My Dear Vintage relocated last month from 3610 Falls Road to 2015 North Charles St. in the Charles North neighborhood. Along with the women’s vintage clothing and accessories, owner Brandi Foster now offers men’s vintage and home goods in her 1,800-square-foot shop.  She held a grand opening party Jan. 26 with wine and cupcakes for her 115 guests.
 
Foster opened her first physical location last June in the 200-square-foot space above Lovely Yarns near the Avenue but moved out to search for a larger store. Foster enjoyed having her boutique in Hampden but wanted to look for larger locations so she could add more merchandise.

She started searching for available places in November and was impressed when she came across the former church that has a massive storefront window to showcase items, an upstairs loft area and space for fitting rooms. The new location has the potential for drawing customers because the Station North Arts neighborhood is attracting more college students, Foster says. More students are coming to the area with the expansion of the Maryland Institute College of Art.
 
My Dear Vintage carries seasonal vintage and home decor ranging from $2 to $50. Current hot items include men’s graphic T-shirts and faux fur jackets, Foster says. Foster still runs her boutique alone. She plans to add children’s vintage to her clothing line this spring or summer.
 
Source: Brandi Foster, owner of My Dear Vintage
Writer: Jolene Carr

New fast-food restaurant opening three Maryland locations

A local entrepreneur is bringing fried chicken and fish to diners in Greater Baltimore with his new fast-food concept.
 
Munir Qreini is opening three Freestyle Fish n' Chicken restaurants in Maryland by the end of the year and could spend as much as $200,000 on each of the new restaurants. Qreini says he is in negotiations to open two spots in Baltimore City by the end of April. One is in a former Quiznos in Dundalk and the other in the 2000 block of North Howard Street in midtown Baltimore, just north of the Station North Arts and Entertainment District. He is still scouting sites for the third location.
 
Qreini already has two other Freestyle Fish n’ Chicken stores. In July, he opened a 2,100-square-foot restaurant in a former KFC at 100 N. Howard St. And earlier this month he opened a store in Bowie.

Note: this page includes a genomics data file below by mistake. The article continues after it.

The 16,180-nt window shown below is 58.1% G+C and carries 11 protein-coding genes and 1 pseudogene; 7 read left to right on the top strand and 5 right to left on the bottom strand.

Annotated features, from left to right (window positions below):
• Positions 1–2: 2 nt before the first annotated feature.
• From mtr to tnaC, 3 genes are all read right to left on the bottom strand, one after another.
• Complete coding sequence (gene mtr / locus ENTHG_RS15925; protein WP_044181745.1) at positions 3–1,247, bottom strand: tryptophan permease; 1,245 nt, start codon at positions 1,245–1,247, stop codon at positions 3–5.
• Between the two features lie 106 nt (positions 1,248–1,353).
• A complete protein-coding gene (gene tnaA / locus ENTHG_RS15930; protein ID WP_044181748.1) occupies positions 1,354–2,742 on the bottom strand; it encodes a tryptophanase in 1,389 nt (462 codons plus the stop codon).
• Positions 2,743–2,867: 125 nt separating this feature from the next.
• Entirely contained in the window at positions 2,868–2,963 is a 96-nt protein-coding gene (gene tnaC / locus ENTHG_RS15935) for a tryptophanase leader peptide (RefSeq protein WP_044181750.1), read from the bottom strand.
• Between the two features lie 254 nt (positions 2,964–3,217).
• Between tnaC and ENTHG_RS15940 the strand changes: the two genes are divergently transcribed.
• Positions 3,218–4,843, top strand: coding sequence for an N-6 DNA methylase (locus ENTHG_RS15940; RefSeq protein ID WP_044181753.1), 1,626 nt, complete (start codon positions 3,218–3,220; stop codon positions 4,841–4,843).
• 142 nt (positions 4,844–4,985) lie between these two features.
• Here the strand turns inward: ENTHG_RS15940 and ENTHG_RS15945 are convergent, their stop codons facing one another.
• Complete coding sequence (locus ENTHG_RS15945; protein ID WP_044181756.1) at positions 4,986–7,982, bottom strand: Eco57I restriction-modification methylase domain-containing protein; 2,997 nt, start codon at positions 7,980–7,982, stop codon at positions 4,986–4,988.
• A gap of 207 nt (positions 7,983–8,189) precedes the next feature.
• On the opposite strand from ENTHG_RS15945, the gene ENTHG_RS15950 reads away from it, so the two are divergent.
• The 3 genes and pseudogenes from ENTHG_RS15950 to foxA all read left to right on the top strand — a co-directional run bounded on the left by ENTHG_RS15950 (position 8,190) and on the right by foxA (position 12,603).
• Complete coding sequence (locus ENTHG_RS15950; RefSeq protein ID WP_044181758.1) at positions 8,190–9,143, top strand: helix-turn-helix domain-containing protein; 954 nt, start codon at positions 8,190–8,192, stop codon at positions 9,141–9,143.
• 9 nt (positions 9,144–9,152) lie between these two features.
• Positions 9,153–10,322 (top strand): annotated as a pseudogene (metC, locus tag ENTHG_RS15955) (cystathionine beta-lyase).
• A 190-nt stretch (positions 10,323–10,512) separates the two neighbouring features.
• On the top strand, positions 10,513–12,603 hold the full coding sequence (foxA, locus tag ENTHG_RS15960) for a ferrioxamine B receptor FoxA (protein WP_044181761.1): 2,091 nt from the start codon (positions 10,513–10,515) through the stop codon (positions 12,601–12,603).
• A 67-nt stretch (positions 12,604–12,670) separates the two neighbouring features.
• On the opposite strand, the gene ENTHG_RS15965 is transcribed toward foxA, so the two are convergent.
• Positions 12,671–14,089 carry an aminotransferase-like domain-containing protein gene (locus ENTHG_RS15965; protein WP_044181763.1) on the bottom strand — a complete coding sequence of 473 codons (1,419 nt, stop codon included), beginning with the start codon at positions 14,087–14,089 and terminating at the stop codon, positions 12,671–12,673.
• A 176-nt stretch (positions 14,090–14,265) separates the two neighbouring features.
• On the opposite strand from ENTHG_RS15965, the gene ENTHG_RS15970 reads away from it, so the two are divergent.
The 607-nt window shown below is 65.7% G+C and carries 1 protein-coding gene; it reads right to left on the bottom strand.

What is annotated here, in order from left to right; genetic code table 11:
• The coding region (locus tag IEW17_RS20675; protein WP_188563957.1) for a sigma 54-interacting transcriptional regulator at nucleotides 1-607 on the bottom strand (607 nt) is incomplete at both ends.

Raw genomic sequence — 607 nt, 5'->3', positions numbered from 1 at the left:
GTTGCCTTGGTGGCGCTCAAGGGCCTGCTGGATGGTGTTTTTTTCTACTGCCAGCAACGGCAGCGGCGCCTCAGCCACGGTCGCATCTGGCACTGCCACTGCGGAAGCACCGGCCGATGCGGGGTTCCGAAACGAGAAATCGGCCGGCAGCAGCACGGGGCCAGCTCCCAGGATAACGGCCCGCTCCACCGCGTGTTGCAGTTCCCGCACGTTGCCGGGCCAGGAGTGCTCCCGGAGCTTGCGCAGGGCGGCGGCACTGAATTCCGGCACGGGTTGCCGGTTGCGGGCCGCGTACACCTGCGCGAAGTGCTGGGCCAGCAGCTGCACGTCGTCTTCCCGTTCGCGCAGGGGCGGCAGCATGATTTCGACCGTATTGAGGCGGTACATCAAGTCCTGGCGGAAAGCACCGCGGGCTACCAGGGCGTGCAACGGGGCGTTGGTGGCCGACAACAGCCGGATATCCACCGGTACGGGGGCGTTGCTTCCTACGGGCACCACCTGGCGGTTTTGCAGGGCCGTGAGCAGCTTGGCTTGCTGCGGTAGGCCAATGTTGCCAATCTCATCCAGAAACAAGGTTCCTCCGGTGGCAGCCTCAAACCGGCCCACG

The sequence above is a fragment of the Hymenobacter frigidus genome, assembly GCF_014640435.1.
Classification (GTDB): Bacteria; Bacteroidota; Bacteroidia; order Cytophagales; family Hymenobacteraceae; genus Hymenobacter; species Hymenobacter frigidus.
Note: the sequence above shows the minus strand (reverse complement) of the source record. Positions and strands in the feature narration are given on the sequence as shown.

Freestyle serves salads, fried tilapia and catfish, Philly cheese steaks, chicken tenders and tacos. Qreini has devised his own Mambo sauce, a spin on honey mustard, that’s served with chicken, fish and fries. The business owner gets his fish from Jessup’s Reliant Fish Co.
 
Qreini’s 15 years in the restaurant business, including opening three Jack’s Famous Wings in Chicago, helped him devise the menu and concept. He considers his first Baltimore eatery on the west side a good area because it’s near the Hippodrome and new location for the Everyman Theatre. The restaurant also has a 1,000-square-foot space for private meetings that can hold up to 50.
 
Qreini currently has five employees for his west side location and plans to hire more as business expands.
 
Sources: Munir Qreini, Owner of Freestyle Fish n’ Chicken; Janine Nickel, Marketing Consultant, Maisel Development Co.
Writer: Jolene Carr

MICA Food Truck Rolls into Bolton Hill

Hungry students and residents of Bolton Hill have a new way of grabbing food on the go.
 
Maryland Institute College of Art's (MICA) new mobile kitchen, The Artist's Palate, now provides sandwiches, falafels, burritos, tacos, soups and hamburgers at a variety of food and drink locations around the art school's campus community.
 
The college spent approximately $100,000 to get the former bread truck up and running with a kitchen that includes refrigeration, a sandwich station, and a deep fryer. The truck is operated by Parkhurst Dining Services and managed by MICA.

Since launching last month, the food truck has been a hit with students, workers, and neighborhood residents alike, says Chris Bohaska, MICA's senior director of operations business services.